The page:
State of Washington Department of Ecology
The Washington Department of Ecology does not regulate the use or operation of residential heating oil tanks, like the State of Oregon does. However, some local governments may have different requirements or guidelines that may apply to residential storage tanks. Regulations and policies vary from place to place and may change from time to time.
Are there specific concerns I should have as a homeowner if I have an abandoned oil tank on my property?
- Tanks can develop holes and release heating oil into the soil. The released oil can contaminate groundwater, surface water, storm sewers, and cause vapor problems in nearby buildings. Under the state Model Toxics Control Act, the tank owner may be held liable for damage caused by a leaking tank.
- Corrosion can cause underground tanks to deteriorate, making cave-ins a possibility. The homeowner could be held liable for injuries caused by a cave-in.
- Before finalizing the sale of a house, lending institutions and home buyers may want sellers to remove or “close” unused heating oil tanks. To “close” a heating oil tank, the homeowner has the tank cleaned out and filled. The tank is then left buried in the ground.
How does Ecology prefer decommissioning take place?
Ecology recommends that the tank is removed with proper soil samples taken, and remediation, if necessary. However, decommissioning the tank in-place is also acceptable, as long as soil samples take place and remediation is completed, if necessary.
Can I decommission my tank as a homeowner?
There is no law prohibiting homeowners from doing their own decommissioning. Although, Ecology does not recommend doing the tank work yourself because of the potential safety risks. Hiring an experienced contractor is advised, as working on an underground storage tank can be dangerous. Under certain conditions, tanks can explode. Working in the excavation pit, cutting open or handling heavy tanks, and using power equipment also pose risks to the homeowner. Ecology recommends that homeowners hire an experienced contractor to perform decommissioning work.
Leaking tanks and the State of Washington Department of Ecology
What if a tank has leaked?
Knowingly using a leaking tank is negligence. If you discover that your tank is leaking you must take immediate action to stop the leak. In most cases where a tank has leaked, only the soil near the tank is affected. Sometimes, however, the heating oil may also have contaminated groundwater or surface water. It is the homeowners or contractors responsibility to:
- Evaluate the extent of contamination caused by the leak
- Evaluate the extent of the contamination caused by the leak
- Determine if it is a threat to human health and the environment
- Clean-up any contamination caused by the leak
Should I report the leak to Ecology?
Minor Leaks or Spills that affect only the soil near the residential heating oil tank do not have to reported to the Department of Ecology. However, if the minor leak was discovered during the process of the tank being decommissioned, Ecology does recommend reporting the minor spill through the ERTS program.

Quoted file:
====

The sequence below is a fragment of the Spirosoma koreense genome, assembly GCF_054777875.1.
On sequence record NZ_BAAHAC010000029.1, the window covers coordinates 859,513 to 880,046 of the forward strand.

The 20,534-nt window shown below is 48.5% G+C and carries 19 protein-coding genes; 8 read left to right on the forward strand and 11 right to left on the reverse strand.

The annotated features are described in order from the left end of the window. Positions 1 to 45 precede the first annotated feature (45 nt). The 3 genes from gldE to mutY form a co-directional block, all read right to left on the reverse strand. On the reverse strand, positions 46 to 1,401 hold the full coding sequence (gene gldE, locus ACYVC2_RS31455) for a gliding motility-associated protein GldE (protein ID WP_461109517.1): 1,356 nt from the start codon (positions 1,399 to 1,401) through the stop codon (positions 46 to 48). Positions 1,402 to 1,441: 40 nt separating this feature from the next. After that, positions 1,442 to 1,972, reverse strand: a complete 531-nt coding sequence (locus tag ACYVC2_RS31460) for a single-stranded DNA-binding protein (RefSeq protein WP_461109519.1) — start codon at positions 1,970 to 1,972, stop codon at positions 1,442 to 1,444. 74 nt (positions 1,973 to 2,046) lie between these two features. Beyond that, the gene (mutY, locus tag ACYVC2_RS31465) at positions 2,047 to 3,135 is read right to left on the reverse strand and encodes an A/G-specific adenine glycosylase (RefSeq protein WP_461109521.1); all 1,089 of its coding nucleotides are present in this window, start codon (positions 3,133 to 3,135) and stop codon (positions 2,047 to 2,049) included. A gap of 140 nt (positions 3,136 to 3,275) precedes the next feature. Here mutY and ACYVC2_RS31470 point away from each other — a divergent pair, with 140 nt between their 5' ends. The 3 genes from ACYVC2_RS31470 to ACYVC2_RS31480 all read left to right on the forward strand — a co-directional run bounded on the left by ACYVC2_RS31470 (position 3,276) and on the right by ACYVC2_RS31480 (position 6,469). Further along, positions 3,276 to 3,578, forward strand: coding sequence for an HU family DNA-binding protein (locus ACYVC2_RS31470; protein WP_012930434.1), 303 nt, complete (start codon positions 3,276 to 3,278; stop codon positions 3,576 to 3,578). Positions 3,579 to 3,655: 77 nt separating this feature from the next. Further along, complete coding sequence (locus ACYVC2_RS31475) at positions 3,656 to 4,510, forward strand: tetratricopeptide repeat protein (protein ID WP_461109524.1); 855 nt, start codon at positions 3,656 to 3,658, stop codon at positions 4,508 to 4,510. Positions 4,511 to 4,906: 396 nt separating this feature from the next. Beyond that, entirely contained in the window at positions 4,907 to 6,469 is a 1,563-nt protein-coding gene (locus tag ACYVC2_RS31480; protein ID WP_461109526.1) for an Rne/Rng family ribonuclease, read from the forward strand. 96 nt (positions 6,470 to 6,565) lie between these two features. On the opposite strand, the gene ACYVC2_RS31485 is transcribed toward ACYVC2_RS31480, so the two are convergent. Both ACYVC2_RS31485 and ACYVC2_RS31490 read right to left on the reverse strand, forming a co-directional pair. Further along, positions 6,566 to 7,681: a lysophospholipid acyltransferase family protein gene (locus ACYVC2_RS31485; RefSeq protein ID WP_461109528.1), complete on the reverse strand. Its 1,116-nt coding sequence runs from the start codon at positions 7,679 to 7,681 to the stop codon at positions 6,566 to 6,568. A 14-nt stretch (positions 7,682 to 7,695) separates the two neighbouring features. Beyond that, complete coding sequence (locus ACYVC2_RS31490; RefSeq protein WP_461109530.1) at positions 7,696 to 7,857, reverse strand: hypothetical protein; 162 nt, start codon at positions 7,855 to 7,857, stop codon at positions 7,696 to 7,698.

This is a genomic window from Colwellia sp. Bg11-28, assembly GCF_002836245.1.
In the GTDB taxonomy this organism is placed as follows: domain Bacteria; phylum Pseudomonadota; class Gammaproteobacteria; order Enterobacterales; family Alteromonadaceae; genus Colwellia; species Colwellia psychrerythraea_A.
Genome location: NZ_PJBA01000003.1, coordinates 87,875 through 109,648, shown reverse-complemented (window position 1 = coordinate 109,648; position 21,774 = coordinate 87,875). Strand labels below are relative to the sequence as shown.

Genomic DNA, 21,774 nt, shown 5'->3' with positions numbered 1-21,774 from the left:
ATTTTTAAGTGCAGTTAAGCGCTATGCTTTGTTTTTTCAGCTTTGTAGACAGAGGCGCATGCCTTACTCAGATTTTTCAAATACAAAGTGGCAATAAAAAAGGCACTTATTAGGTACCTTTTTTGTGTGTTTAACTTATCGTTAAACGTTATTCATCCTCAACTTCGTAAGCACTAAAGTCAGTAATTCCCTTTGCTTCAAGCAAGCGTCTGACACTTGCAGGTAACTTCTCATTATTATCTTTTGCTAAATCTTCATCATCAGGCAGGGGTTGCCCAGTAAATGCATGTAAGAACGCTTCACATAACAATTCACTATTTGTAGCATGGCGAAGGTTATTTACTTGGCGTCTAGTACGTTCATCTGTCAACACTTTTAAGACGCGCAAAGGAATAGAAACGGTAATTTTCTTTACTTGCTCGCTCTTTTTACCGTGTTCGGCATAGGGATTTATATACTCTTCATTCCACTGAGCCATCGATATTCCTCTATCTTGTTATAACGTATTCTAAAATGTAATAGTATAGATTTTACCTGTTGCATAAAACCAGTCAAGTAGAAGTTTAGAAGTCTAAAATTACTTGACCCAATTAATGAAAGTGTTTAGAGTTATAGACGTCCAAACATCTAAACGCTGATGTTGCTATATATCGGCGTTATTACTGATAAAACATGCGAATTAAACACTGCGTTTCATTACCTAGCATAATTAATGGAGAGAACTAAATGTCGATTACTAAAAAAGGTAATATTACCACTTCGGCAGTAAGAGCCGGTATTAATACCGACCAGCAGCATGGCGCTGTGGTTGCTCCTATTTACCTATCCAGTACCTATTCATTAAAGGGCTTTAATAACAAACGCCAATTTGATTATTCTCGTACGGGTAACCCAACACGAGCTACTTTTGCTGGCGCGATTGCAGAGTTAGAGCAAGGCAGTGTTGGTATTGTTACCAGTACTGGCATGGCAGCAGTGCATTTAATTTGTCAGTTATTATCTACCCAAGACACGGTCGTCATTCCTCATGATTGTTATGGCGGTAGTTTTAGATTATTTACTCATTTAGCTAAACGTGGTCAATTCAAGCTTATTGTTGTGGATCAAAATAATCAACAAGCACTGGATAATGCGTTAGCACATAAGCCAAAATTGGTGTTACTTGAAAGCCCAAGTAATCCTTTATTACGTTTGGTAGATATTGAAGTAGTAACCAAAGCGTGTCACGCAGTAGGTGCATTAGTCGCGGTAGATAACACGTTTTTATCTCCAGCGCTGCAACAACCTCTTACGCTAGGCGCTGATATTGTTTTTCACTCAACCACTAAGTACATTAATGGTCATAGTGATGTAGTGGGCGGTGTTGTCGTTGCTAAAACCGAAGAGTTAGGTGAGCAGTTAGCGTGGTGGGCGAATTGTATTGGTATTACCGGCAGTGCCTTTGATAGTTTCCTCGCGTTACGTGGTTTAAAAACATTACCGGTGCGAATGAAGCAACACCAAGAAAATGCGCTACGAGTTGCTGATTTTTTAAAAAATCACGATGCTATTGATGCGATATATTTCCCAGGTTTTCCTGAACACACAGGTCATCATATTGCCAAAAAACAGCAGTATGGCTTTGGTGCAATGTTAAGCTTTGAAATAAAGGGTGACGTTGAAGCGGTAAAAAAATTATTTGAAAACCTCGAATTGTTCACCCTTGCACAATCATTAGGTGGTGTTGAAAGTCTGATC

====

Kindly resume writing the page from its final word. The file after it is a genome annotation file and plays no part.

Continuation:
Contaminated Soil above 2000 PPM does need to be reported to the Department of Ecology. Any groundwater, surface water, free product or vapor intrusion should also be noted during the reporting process.
How do I report a leak to Ecology?
All confirmed releases must be reported to the Washington Department of Ecology within 24 hours to the ERTS SYSTEM. A leak can be reported via a phone call or through the online reporting system.
Should I clean-up contamination?
Absolutely, and the Department of Ecology recommends that homeowners hire a qualified clean-up contractor to perform the remediation. When the clean-up has been completed, the contractor should give the homeowner a copy of the clean-up report. Clean-up reports of minor leaks do not need to be sent to Ecology, as they do not track or report on these clean-ups. Clean-up reports on more extensive leaks do need to be sent to the Ecology regional office, as they do keep track of and report on these sites. All reports should be kept by the homeowner for their records and the remaining life of the property.
Does the Department of Ecology have a LUST list like the State of Oregon?
Yes, it is called the Confirmed and Suspected Contaminated Site List (CSCSL). However, the majority of the sites on this list are large properties, with larger leaks (i.e. gas stations). It is extremely rare when a residential property does appear on this list, reasons that a site would appear on CSCSL is as follows:
- When a property has been reported, but after 90 days, no closure and/or continued work to complete the remediation has taken place.
- If groundwater has been encountered, the property automatically gets put on the CSCSL. The homeowner/contractor then has to go through the voluntary clean-up to get taken off the list. Ecology then works with the homeowner/contractor to get off the list by providing opinions on the work being completed and to verify if meets the status of no further action.
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